Commenter Highwasp pointed to an article on Facebook co-founder Eduardo Saverin, who left the US for Singapore some time ago, and has formally renounced his citizenship, because it has become a hindrance in terms of doing business.
Saverin stresses that he has nothing against the US, and isn’t even trying to avoid taxes, but rather to avoid troublesome US regulations that require foreign banks to report on American citizens. One law he cited, the Foreign Account Tax Compliance Act (FATCA), has prompted a number of foreign banks to avoid American investors altogether.
Such rules have increasingly become the norm in the US, where the government has steadily ratcheted up regulations and controls on citizens. Many of these controls were pioneered with family law and child support laws, which then opened the door to further restrictions in other areas.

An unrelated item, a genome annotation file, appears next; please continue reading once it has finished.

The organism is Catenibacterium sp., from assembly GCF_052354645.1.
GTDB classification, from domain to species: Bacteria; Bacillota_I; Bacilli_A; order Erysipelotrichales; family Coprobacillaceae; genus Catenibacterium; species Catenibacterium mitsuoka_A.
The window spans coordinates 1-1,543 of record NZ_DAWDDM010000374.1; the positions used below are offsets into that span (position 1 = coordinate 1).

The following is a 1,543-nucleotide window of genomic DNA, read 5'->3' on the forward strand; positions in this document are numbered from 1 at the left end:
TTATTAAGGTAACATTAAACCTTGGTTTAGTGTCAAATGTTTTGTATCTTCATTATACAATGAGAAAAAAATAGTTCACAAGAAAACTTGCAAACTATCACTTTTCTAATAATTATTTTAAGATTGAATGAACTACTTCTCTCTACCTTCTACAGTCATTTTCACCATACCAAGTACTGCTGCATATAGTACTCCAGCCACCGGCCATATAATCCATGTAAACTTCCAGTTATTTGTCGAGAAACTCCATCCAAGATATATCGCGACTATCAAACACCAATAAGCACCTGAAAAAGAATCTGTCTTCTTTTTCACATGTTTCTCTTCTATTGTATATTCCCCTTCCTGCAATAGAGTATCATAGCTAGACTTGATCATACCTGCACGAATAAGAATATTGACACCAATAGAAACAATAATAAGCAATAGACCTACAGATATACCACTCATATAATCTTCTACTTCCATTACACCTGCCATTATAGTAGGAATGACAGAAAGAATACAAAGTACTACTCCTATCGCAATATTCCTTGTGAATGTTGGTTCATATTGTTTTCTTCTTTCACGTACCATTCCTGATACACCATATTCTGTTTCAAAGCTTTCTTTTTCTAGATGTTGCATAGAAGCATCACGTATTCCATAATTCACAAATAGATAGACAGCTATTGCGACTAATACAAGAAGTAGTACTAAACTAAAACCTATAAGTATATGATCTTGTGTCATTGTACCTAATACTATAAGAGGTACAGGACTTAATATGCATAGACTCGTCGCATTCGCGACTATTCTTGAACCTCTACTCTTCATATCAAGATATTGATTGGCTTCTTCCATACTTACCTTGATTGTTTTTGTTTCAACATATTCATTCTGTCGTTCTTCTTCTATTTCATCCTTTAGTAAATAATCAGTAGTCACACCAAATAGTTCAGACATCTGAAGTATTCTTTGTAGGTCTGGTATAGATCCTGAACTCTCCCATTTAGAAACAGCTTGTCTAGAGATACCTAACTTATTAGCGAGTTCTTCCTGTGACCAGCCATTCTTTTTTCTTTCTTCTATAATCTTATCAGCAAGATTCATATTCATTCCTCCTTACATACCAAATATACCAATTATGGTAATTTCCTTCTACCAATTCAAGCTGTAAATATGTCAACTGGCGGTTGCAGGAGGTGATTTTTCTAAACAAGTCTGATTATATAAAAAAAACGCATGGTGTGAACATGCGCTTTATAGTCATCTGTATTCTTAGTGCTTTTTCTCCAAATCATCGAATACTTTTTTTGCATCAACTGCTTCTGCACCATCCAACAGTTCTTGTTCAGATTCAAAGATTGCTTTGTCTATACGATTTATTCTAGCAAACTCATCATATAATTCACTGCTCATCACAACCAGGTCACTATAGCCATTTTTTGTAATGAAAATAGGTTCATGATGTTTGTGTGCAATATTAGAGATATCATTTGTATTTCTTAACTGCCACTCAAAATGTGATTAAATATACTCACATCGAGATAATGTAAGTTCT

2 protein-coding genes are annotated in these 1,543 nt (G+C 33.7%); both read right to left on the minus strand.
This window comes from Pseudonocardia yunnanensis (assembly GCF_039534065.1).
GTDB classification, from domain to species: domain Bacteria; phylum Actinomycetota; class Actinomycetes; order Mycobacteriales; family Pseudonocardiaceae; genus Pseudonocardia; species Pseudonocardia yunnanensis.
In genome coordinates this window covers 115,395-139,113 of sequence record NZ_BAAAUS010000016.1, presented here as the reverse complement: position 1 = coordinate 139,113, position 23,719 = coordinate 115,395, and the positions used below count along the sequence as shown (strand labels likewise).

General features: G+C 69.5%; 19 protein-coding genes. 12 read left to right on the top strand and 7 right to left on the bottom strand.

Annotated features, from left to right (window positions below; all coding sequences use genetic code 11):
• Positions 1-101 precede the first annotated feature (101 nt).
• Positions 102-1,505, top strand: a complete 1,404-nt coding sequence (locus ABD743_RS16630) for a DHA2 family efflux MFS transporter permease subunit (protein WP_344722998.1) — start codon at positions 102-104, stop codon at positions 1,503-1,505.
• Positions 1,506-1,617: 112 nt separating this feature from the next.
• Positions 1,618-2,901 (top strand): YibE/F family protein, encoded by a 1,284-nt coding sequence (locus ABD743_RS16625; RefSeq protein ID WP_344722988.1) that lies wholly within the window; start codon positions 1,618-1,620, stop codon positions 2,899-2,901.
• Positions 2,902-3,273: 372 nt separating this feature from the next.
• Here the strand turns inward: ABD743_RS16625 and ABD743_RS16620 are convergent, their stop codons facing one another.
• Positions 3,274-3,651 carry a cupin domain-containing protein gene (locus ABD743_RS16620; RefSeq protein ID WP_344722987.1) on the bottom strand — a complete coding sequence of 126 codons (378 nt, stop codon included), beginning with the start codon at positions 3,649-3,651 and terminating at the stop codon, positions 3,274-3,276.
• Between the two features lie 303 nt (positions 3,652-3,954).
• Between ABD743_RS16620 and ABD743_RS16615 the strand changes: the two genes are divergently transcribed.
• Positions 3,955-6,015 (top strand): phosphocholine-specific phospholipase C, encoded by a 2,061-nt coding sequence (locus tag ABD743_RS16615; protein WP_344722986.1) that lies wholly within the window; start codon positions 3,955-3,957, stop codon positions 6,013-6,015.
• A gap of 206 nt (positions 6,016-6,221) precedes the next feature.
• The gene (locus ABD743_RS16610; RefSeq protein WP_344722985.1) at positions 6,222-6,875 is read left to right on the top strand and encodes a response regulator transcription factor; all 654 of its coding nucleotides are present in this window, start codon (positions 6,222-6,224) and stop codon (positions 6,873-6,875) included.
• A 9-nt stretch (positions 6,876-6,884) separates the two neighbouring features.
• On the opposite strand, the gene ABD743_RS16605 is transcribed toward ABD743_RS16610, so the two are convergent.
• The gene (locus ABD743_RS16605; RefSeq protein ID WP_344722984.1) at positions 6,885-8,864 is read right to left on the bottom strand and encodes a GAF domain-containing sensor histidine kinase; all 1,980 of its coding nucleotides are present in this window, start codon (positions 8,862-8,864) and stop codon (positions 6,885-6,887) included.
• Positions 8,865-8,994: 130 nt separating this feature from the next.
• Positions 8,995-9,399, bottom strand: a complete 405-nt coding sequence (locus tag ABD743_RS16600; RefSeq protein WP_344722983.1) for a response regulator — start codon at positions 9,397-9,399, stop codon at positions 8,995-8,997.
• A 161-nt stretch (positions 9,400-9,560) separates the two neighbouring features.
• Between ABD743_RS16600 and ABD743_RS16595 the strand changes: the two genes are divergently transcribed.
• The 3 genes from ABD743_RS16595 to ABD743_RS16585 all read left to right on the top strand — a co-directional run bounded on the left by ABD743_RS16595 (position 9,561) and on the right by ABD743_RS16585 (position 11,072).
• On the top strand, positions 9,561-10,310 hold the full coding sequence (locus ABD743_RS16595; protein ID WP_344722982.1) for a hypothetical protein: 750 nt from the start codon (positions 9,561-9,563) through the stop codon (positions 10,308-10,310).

Some legislation appears to be aimed at preventing American citizens from leaving the country. For example, a recent bill proposed by California senators Dianne Feinstein and Barbara Boxer would have those who owe taxes lose their passports, much as those who owe child support are not eligible to obtain a passport. The next step, in all likelihood, will be an effort to seize the passports of those who owe student loans. It is instructive that senators from California, a state that can’t balance its own budget, is turning the screws on all American citizens in an attempt to increase revenue.
As we saw in the case of the USSR and other Communist countries, however, these laws often tend to drive away the most talented and resourceful, who realize that living in a country that exerts such strict controls on citizens is not always worth the risk, while those left behind are the hapless and less productive. This tends to sap national wealth, leading to a downward spiral that eventually (in the better scenario) leads to reform and the reestablishment of personal liberty.